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Getting Started

Getting Started
Categories

 - Introduction
 - Picking a Firm
 - Opening an Account
 - Types of Accounts
 - The Importance of Title
 - Placing an Order
 - Order Duration
 - The Entrance Fee
 - SIPC


   

 

 

 


Placing an Order

 

When placing a trade, it’s important to understand the differences between the various dates used and the types of orders that are available to you.

The Dates – When investing, you need to know your starting and finishing times. The date that an order is placed and executed is called the trade date.  It is significant because that’s the date used as the purchase or sales date when calculating your gain or loss on Schedule D for IRS tax purposes. The settlement date is when the cash transaction occurs in your account. Typically, trades are settled within three days. The trade date tracks the accounting of the transaction, while the settlement date tracks the cash flow on the transaction.  Technology has made major advancements in transaction processing; hopefully, in the future, we could see the same day settlement of funds. 

The Types of Orders

Benjamin Franklin once said: “watch the pennies and the dollars will take care of themselves.” That doesn’t work with the stock market! You need to watch both your pennies and dollars. Once you make the decision to buy or sell a security, you then need to focus on the best price for the lowest cost. The type of order you place is your instruction on how your trade is to be executed. Focus on the moment and try to maximize your profits. Your order type is tricky and it does create anxiety. For example, if you place a below market limited order, and if the price does not hit, you may lose out on a good investment. The same happens with stop orders. The use of sell stop orders is popular when trying to protect your profits. There are, however, going to be occasions when the security drops and the sell order is executed, after which the security bounces back up in value. Being sold out of a good investment, because of short-term price fluctuations, can be frustrating and happens if the stop price is not set properly when using stop orders. There are also no guarantees that orders will be executed.

Here are the main choices:

Market Order – Market orders are instructions to make an immediate trade at the best available market price. This is the basic and most common type of order. Time is the critical focus and is more important then price. Market orders are usually executed because price is secondary. The stock price is set as the trade is executed. If the stock is liquid you should be fine. There are, however, many situations where prices change quickly, as with IPO’s, and use of a market order may be inappropriate. Investors, in 1980, who purchased Genentech’s IPO using market orders, understand this concept well. The stock initially traded at $35 per share and quickly rose to approximately $100 per share. With market orders, you are allowing the marketplace to control your purchase price, which may or may not be wise.

Limited (Or Better) Order – This involves placing price restrictions on the order, and authorizing a transaction to be executed at a specified price or better. The critical element of the trade is the price of the security; price is more important than time. The objective is not to overpay for a stock, or to realize a certain price when selling. Commission rates can be higher using limited orders.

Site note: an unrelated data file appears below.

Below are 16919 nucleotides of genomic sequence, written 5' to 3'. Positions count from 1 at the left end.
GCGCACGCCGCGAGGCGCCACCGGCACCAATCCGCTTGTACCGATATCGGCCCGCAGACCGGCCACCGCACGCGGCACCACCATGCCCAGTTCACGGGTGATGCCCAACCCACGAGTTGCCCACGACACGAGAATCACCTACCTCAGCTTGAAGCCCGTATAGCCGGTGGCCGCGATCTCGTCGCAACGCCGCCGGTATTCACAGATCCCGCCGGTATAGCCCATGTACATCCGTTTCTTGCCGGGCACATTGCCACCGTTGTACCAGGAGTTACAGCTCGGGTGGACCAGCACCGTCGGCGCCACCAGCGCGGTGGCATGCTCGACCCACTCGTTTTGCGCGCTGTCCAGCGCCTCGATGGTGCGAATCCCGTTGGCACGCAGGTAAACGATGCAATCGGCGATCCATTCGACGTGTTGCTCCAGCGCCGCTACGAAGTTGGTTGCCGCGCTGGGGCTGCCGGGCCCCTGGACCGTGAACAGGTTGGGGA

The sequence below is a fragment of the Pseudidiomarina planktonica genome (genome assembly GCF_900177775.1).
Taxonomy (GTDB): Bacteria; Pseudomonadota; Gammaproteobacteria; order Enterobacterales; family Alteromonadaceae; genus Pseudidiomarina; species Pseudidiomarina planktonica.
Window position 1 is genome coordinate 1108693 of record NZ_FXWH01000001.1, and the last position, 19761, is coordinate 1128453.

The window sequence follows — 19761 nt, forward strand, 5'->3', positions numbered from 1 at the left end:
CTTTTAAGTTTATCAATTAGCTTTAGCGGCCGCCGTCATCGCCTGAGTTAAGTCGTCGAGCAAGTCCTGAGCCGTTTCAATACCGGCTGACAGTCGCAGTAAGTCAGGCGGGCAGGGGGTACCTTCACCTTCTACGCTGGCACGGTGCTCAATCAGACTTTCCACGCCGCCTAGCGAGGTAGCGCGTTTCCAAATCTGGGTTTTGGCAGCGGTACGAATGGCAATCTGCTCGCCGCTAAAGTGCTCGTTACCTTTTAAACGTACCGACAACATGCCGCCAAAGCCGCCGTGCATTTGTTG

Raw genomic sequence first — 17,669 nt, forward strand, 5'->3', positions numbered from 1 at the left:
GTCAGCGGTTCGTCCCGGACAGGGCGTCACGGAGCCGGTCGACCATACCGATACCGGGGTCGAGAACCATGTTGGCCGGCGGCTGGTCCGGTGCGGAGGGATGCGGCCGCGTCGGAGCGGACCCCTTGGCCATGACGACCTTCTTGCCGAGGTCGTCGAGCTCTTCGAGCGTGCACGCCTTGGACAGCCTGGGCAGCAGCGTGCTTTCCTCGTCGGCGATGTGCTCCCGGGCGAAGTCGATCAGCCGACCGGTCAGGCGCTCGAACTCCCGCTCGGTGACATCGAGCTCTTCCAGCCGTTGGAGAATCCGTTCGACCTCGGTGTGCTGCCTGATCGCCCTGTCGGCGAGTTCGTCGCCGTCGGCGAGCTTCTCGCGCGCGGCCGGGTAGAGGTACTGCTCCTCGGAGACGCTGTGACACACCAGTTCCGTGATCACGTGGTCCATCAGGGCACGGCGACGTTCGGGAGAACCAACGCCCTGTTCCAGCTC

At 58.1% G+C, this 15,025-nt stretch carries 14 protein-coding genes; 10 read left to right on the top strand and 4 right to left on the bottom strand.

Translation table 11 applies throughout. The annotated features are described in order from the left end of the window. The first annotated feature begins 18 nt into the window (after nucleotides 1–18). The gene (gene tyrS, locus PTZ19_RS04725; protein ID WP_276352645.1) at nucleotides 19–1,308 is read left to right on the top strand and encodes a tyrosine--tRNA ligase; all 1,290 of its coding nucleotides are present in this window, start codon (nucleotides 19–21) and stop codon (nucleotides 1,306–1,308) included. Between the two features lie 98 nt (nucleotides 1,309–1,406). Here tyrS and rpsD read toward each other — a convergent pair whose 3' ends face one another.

Stop Order – A stop order is your instruction to buy or sell a certain stock if a specified price is reached. Once the specified price is reached, the stop order converts to a market order and is executed. There are sell stop orders, which are used to protect one’s capital and profits if a security drops in value. There are also buy stop orders, normally used to protect the capital and profits of short sellers. Buy stop orders are set to purchase shares above the current market price. [Short sellers borrow shares of stock with the hope of returning them at a lower price, thus making a profit. If, however, a stock price increases in value, the short sellers lose. To close their positions or limit their losses, the short sellers use buy stop orders, to return (buy) the stock that was borrowed.] Stop orders are popular because your positions do not have to be constantly monitored.

Trailing Stop Orders – Trailing stop orders are instructions where the activation price of a stop order is pegged to a moving stock price. With long positions, as the stock price moves up, the stop order is periodically recalculated and a new activation price is set, according to your preset parameters. Using trailing stop orders is a disciplined exit strategy, where you are protecting your gains and selling as a stock retreats from its peak price. For selling stop orders, the activation price only moves upward. Conversely, for buy trailing stop orders, the activation price only decreases.

Stop-Limited Order – The SEC’s website defines a stop-limited order as “an order to buy or sell a stock that combines the features of a stop order and a limit order. Once the stop price is reached, the stop-limit order becomes a limit order to buy or sell at a specified price.”

Next review information on: Order Duration.

 

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